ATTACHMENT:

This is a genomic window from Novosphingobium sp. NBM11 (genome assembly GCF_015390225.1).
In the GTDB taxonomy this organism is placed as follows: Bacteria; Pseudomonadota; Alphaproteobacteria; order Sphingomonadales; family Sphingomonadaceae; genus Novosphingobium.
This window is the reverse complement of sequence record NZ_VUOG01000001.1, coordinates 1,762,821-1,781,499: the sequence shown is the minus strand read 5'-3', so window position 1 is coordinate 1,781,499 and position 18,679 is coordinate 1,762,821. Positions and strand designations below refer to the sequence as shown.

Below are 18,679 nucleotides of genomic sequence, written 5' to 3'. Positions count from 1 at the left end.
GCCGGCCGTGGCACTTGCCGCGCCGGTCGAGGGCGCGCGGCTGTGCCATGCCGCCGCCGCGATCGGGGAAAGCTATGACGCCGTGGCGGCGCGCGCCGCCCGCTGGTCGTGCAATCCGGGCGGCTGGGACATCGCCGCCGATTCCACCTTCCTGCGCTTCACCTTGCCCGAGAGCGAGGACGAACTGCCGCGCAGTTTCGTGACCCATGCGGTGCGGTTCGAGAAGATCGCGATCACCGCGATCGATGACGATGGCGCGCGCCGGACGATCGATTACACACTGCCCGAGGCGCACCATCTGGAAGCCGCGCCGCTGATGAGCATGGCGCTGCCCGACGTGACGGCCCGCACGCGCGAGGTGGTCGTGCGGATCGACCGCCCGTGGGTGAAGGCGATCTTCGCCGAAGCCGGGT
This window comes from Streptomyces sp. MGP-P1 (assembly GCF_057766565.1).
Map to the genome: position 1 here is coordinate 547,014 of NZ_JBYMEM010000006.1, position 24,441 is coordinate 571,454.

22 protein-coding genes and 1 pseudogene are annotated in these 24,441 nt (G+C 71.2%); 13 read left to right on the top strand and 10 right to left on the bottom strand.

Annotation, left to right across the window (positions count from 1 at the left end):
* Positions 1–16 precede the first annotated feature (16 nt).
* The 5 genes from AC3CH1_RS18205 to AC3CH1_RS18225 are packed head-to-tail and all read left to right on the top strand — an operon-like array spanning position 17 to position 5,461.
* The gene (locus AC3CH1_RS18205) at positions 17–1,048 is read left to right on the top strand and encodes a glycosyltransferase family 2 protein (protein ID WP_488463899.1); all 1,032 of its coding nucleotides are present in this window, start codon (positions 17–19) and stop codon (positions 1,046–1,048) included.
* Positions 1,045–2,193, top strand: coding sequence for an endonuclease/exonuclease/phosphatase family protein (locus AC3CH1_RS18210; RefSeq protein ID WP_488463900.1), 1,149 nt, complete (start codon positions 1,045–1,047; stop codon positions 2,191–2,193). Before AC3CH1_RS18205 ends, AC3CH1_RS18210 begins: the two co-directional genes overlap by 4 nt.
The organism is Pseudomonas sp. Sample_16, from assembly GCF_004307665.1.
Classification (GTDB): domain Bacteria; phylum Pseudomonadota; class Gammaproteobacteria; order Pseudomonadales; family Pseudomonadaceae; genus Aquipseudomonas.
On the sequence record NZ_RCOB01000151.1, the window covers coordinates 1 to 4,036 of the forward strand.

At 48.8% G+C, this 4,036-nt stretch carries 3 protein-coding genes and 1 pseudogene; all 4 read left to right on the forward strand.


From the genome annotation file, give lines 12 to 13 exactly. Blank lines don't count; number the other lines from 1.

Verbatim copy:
* The gene (locus AC3CH1_RS18205) at positions 17–1,048 is read left to right on the top strand and encodes a glycosyltransferase family 2 protein (protein ID WP_488463899.1); all 1,032 of its coding nucleotides are present in this window, start codon (positions 17–19) and stop codon (positions 1,046–1,048) included.
* Positions 1,045–2,193, top strand: coding sequence for an endonuclease/exonuclease/phosphatase family protein (locus AC3CH1_RS18210; RefSeq protein ID WP_488463900.1), 1,149 nt, complete (start codon positions 1,045–1,047; stop codon positions 2,191–2,193). Before AC3CH1_RS18205 ends, AC3CH1_RS18210 begins: the two co-directional genes overlap by 4 nt.